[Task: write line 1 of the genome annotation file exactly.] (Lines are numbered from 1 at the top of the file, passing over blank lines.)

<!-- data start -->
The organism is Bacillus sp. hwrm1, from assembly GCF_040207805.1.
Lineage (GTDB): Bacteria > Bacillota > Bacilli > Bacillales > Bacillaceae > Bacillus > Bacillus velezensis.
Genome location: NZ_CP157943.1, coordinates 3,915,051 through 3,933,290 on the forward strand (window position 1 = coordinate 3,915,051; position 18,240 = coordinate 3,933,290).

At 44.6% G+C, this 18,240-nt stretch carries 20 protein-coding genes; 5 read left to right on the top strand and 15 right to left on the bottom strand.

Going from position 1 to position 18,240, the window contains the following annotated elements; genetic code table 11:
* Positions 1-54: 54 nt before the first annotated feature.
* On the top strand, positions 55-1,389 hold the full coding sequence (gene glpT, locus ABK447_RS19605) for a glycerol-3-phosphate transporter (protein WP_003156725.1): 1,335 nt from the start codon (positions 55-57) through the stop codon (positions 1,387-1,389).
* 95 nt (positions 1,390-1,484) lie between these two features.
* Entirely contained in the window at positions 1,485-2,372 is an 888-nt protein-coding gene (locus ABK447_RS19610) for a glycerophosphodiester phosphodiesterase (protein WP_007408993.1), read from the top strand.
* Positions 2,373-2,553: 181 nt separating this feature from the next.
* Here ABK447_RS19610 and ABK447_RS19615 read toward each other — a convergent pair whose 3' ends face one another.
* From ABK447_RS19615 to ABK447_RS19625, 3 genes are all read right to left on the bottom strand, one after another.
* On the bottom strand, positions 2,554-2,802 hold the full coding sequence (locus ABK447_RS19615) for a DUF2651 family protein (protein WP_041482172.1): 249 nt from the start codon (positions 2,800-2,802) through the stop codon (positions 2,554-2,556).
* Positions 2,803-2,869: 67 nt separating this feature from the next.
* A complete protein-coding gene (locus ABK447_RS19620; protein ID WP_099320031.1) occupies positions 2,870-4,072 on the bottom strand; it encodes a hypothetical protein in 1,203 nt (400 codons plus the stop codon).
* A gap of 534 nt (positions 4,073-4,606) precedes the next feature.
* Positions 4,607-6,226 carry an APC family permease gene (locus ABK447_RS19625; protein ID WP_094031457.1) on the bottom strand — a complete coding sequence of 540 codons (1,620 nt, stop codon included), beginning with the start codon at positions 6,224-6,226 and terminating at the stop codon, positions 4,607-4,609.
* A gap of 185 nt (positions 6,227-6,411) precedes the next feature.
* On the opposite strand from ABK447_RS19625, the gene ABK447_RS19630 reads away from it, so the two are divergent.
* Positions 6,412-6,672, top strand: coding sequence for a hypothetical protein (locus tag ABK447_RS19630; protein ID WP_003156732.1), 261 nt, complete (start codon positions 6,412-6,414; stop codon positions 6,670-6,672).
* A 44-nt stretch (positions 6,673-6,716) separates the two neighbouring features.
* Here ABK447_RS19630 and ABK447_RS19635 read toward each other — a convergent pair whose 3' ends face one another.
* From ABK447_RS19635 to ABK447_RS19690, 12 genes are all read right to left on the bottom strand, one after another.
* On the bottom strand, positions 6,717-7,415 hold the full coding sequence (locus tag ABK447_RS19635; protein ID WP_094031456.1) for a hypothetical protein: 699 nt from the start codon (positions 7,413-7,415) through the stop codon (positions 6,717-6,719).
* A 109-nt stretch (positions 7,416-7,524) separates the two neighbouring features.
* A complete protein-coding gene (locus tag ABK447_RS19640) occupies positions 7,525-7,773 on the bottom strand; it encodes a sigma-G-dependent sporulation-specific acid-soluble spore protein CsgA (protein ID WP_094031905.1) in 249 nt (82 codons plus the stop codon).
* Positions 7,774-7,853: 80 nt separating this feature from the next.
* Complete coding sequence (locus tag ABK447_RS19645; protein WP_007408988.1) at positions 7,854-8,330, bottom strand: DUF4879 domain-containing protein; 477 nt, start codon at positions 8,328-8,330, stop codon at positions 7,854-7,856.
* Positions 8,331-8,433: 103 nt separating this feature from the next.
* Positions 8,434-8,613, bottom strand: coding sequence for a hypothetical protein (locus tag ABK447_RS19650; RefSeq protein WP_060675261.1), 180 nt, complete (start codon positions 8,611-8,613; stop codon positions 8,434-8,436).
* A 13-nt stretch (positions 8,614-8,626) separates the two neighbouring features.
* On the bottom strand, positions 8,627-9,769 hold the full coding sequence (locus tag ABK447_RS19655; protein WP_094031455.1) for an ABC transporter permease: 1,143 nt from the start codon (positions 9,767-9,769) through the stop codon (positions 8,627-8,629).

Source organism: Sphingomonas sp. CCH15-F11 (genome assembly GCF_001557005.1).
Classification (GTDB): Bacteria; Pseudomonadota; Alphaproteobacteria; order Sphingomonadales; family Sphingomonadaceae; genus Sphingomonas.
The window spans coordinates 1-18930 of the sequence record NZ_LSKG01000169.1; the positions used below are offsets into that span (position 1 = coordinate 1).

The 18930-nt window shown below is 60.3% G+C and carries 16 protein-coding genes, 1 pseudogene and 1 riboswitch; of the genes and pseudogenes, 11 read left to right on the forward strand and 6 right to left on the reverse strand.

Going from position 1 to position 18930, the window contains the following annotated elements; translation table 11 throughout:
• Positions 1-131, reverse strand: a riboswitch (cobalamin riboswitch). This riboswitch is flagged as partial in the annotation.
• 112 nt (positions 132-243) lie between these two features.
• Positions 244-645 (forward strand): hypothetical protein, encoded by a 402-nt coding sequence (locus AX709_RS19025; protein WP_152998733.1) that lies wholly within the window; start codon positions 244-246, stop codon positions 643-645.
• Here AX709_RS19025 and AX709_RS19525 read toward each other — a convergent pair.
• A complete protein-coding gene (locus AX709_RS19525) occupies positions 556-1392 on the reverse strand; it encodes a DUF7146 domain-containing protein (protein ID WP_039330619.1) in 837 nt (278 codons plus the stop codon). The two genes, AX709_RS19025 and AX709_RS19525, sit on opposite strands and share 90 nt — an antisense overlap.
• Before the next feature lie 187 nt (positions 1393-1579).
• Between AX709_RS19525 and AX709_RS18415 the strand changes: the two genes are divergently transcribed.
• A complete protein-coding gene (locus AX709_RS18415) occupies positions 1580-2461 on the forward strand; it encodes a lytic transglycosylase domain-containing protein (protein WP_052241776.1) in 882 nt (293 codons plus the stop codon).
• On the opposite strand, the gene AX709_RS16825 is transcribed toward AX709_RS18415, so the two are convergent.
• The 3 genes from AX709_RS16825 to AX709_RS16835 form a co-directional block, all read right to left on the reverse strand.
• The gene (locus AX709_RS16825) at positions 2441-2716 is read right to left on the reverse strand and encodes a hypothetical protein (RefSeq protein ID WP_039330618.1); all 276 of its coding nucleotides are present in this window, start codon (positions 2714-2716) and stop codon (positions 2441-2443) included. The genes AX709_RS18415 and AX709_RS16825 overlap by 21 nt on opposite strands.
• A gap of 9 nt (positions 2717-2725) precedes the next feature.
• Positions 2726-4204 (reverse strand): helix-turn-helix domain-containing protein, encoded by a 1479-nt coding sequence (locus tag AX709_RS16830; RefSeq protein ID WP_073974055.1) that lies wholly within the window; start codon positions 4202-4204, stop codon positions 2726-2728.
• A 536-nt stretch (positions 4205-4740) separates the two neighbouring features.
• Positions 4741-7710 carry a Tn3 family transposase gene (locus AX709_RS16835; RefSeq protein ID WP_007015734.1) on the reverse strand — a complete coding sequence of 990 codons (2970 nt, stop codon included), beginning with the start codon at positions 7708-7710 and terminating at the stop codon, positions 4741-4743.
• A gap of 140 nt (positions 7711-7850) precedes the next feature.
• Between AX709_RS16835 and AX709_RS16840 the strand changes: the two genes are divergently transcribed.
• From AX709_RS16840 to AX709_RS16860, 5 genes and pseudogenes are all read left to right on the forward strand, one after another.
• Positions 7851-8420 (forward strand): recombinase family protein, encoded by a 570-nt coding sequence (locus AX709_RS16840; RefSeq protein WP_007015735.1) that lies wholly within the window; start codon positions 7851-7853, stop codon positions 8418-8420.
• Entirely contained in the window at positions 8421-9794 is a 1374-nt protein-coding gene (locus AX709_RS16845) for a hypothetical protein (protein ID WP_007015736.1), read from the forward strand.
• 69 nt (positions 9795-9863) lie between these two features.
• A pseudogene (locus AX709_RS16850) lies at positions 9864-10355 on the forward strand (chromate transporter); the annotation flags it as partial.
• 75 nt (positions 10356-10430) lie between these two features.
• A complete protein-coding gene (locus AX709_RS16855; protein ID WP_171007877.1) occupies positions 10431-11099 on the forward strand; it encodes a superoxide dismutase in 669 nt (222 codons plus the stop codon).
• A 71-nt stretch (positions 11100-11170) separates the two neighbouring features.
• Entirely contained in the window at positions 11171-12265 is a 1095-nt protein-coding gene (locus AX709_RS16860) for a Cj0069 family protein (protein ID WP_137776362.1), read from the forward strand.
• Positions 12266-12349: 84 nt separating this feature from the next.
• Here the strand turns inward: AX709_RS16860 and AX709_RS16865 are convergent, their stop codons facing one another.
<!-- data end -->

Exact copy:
The organism is Bacillus sp. hwrm1, from assembly GCF_040207805.1.